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  James Robertson, photographer

James D. Robertson was born in 1813. Little about his background is known beyond that his father was English. He apprenticed in London as a gem engraver under William Wyon, the Royal Mint's chief engraver. Throughout the 1830s, his works were exhibited at the Royal Academy. Mr. Robertson was named chief engraver at Constantinople's Imperial Mint in 1850, where his interest in photography began. He started with calotypes and later mastered the fledgling art of landscape photography, taking what are believed to be the first panoramic images of Constantinople and Athens. The Athenaeum published 20 of these panoramas, featured in an article entitled, "Photographic Views of Constantinople." In 1854, Mr. Robertson's series entitled "Grecian Antiquities," were exhibited by London's Society of Arts.

By the mid-1850s, Mr. Robertson was held in such high professional esteem, several of his 360-degree panoramic views of Istanbul were purchased by Prince Albert, reportedly the first photographic additions to the Royal Collection. Mr. Robertson's talent for documenting monuments is readily apparent in his photographs of Istanbul’s Hippodrome Obelisk, as Heinz and Bridget Ann Henisch recounted in their text, The Photographic Experience, 1839-1914: "[As far as possible [Robertson] tried to isolate the venerated subject matter from the distractions of contemporary life, with just a few small human figures to give a sense of scale."

Mr. Robertson's business and reputation grew when he partnered with fellow photographer Felice Beato, with whom he opened a studio in Pera (Istanbul) in 1854. Later that year, he married Mr. Beato's sister, Leonilda, with whom he had three daughters. Mr. Robertson accompanied Felice and Antonio Beato to Balaklava, Crimea, where they resumed photographing the Crimean War, following the departure of Roger Fenton. In September 1855, the team produced 60 images of Sebastopol in the Crimean Peninsula. One of the earliest known wartime photographers, Mr. Robertson focused less on bodies than on the physical costs of war, capturing ravaged buildings and military installations.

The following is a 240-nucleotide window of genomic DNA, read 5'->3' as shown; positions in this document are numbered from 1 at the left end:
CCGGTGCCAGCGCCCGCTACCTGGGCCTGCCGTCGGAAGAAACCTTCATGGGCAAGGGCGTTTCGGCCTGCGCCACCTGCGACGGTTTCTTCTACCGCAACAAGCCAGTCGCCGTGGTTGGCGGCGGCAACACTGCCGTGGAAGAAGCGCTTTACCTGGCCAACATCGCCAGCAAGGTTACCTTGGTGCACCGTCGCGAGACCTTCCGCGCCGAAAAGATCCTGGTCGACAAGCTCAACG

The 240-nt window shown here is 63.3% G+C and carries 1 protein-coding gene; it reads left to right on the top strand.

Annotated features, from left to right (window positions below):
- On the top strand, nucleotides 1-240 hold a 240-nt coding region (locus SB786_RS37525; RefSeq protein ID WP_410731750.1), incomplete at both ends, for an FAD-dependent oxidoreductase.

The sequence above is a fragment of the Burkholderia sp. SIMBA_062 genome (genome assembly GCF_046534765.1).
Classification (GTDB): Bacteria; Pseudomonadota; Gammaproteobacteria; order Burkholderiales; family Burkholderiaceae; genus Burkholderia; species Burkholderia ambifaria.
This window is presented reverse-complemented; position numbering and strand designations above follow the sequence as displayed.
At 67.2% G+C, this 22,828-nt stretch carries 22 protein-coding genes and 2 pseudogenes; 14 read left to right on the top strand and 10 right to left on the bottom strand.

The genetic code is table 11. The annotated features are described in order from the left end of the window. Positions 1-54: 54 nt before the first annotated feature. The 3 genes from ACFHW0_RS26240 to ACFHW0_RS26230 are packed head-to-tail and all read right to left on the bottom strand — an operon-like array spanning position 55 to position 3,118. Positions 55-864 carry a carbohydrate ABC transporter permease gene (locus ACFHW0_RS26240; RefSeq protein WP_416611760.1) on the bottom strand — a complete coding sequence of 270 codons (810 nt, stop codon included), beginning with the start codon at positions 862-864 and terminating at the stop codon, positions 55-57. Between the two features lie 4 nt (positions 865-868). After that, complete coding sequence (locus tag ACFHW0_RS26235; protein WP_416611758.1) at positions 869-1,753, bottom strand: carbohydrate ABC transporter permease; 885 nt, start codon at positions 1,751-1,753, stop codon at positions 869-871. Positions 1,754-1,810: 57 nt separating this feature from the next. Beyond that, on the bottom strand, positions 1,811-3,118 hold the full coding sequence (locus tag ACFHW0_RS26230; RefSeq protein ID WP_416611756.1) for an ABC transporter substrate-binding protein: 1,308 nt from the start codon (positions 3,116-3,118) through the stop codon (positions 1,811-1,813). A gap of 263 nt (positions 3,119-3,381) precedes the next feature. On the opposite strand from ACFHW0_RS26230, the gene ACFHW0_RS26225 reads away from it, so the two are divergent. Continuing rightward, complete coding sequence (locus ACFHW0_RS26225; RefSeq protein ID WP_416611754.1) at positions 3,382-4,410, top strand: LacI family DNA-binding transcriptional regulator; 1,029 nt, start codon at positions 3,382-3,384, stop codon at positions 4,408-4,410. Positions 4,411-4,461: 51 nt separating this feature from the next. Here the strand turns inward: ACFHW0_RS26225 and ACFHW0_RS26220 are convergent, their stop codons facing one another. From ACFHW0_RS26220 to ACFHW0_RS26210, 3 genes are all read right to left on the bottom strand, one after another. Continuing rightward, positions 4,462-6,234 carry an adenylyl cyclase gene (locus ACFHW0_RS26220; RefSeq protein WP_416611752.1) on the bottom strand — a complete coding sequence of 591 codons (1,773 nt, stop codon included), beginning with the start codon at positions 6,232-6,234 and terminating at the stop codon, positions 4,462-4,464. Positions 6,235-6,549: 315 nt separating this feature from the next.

When he left Crimea, Mr. Robertson and his camera paused briefly in Malta, and after selling several of those photographs, he joined his brothers-in-law in Egypt, continuing into the Holy Land, and then returned briefly to Greece. In 1858, they journeyed to India to photograph the Indian Rebellion. Mr. Robertson produced a 7-ft. panorama of Lucknow in Northern India. The partnership between Mr. Robertson and Mr. Beato ended in 1860, but Mr. Robertson continued conducting business as "Robertson & Beato" in 1867. After retiring in 1881, the ailing Mr. Robertson and his family moved to Yokohama, Japan, where he rejoined his brother-in-law Felice Beato. James Robertson died in his adopted home of Japan on April 18, 1888. His original photographs are now part of the Omer M Koc Collection, in Istanbul, Turkey, and in 2011, the Anne S. K. Brown Military Collection of Brown University (Providence, Rhode Island) obtained five of Mr. Robertson's Crimean War salt prints.

1962 Creative Photography: Aesthetic Trends, 1839-1960 by Helmut Gernsheim (New York: Dover Publications, Inc.), p. 244.

2007 Encyclopedia of Nineteenth-Century Photography, Vol. I (New York: Routledge/Taylor & Francis Group LLC), pp. 1200-1202.

2007 Impressed by Light: British Photographs from Paper Negatives, 1840-1860 by Roger Taylor (New York: The Metropolitan Museum of Art), p. 363.

2017 James Robertson’s Crimean Photographs (URL:

2010 Japan (Mainz, Germany: PediaPress GmbH), p. 309.

2017 Panorama of Sebastopol from the Malakoff Tower, Crimea (Three-Plate Panorama), 1855 (URL:

2017 Robertson and Beato (URL:

2017 Robertson of Constantinople by Victoria Khroundina (URL:

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2018-03-27 18:12:44

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